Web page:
On Friday, Charlie Rose interviewed U.S. Treasury Secretary Tim Geithner live on stage at the World Economic Forum. Most of the interview focused on macroeconomic topics such as the US economic recovery, Europe's sovereign debt crisis, and the S&P's cut on Japan's debt rating. But about 45 minutes into the conversation, the two briefly discussed (very briefly) the future of the GSEs, namely Fannie Mae and Freddie Mac.
Within the context of U.S. financial reform, Rose asked Geithner what changes are coming with respect to these organizations. Geithner's response:
"We still have a mess is the housing finance business - now almost completely dependent on the government. We're going to lay out a set of reforms to crowd private capital back in the business - to dial back the role of the government over time to leave us with a system that will note be vulnerable to collossal failures [of the GSEs], and more generally in underwriting practices."
As is well-documented, the housing market's uncertainities and stimulus programs such as first-time homebuyer tax credit has led to the rapid rise in the number of FHA-insured mortgages (along with lower interest rates and looser underwriting guidelines that private sector lenders typically won't match.)
FHA Single Family Activity in the Home-Purchase Market Through Sept 2010
For the complete report, go here.
Examining Fannie Mae's December 2010 Monthly Summary, the end-of-year figures show that Fannie has:
- Slightly increased its Gross Mortgage Portfolio from $772.5 million in December 2009 to $788.8 million by December 2010.
- Reduced their MBS and other guarantees from $2.826 trillion to $2.695 trillion
- The total "book of business" essentially unchanged from 2009 to 2010 ($3.240 trillion at EOY 2009 to $3.224 trillion at EOY 2010.)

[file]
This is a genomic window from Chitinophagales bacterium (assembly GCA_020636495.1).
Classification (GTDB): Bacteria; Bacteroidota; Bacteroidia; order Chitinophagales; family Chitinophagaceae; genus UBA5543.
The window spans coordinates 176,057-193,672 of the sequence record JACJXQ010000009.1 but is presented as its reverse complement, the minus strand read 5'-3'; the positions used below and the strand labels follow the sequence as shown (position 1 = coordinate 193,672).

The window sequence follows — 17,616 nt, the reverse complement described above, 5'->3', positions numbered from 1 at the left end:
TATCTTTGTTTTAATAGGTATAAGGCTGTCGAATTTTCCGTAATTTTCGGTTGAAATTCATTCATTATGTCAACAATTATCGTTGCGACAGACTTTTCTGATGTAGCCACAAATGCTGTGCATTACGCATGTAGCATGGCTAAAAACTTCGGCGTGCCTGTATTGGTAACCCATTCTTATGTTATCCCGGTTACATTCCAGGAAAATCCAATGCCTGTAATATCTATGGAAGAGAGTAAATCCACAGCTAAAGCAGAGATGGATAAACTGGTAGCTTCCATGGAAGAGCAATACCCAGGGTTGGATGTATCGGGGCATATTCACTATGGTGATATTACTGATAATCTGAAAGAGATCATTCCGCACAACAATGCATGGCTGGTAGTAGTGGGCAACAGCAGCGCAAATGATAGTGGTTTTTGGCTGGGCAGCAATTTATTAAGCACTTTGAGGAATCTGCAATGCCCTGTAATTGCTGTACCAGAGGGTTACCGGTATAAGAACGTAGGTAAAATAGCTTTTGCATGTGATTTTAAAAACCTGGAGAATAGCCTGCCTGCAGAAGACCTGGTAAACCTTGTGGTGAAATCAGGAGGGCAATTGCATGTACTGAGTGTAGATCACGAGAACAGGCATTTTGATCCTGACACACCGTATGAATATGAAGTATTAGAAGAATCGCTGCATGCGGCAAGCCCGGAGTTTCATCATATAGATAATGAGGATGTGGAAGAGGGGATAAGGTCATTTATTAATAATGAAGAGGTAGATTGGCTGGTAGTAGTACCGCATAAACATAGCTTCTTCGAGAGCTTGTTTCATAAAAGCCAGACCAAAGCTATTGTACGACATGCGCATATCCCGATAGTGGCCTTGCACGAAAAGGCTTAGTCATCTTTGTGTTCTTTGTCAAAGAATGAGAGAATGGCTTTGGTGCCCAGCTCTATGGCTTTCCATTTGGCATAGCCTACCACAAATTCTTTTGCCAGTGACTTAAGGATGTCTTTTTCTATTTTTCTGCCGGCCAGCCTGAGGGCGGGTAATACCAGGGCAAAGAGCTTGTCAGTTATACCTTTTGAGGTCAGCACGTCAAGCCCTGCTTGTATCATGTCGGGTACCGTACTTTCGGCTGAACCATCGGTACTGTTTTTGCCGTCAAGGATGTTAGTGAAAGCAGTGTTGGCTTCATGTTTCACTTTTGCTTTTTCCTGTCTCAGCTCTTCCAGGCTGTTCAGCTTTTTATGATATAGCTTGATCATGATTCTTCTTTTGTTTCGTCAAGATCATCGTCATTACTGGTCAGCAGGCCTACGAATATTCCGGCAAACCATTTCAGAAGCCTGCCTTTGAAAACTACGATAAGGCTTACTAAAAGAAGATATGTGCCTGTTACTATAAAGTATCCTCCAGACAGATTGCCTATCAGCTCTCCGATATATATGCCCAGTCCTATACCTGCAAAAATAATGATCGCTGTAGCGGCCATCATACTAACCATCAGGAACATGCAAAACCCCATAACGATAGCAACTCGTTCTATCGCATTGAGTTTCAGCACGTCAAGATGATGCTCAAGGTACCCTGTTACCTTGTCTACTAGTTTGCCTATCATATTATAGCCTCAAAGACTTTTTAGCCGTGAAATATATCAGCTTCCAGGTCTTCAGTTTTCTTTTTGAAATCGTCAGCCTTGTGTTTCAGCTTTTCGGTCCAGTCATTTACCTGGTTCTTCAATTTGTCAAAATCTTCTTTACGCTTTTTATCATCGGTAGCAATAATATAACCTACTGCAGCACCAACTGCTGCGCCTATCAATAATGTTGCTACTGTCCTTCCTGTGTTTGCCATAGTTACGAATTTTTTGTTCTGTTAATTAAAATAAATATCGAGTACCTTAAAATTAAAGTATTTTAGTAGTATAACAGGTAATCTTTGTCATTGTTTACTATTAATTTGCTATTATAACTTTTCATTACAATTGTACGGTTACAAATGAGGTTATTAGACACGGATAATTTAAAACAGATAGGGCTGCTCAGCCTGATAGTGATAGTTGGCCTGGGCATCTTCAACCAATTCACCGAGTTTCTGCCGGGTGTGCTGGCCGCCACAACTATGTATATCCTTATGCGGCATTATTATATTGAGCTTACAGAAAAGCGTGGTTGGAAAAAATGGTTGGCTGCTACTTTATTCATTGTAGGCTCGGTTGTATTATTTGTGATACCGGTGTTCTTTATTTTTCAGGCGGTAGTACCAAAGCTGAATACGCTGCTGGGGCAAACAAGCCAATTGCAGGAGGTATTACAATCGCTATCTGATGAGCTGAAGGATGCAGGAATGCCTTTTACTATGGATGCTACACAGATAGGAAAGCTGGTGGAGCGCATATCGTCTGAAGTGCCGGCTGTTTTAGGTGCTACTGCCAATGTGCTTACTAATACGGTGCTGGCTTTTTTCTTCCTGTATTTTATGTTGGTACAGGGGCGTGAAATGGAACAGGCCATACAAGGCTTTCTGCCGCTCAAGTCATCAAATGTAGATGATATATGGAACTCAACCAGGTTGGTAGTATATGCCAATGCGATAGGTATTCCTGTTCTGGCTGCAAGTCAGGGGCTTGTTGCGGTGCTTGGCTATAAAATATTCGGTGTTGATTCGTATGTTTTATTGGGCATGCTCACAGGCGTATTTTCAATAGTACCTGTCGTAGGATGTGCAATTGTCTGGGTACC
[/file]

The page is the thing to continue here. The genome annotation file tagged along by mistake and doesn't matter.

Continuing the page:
Several times early in the interview, Geithner stressed that past governments across the world have removed themselves from economic intervention too soon, leaving "fragile" recoveries to suffer negative consequences. He also discussed how public works projects - infrastructure, education, R&D investments - were all key foci of the U.S. government, policymakers and Congress. In that breath, one wonders how the government plans to disinvolve itself in such a crucial part of the U.S. economy while still shepharding the recovery, especially one that is lagging the signs of economic growth appearing in recent months?
"Less" government could simply mean that it won't grow larger at the current pace we're seeing today. Does the government continue to lead the charge in support ofnthe housing market - effectively buffering against future bubbles and busts as a public good, or does it really begin to scale back its involvement as Geithner is suggesting it will?
Homeownership rates are reverting back to historical mean from their bubble peaks. Lending standards are more "normal" now than they've been in a decade while the foreclosure process is clearing unqualifed homeowners from the market. At the end of the day, will either side of the political aisle be willing to tell their constituents that purchasing will be more difficult going forward than it is today? It's hard to imagine the policy suggestions can gain much force in today's climate. Guess we'll find out in a couple of weeks ...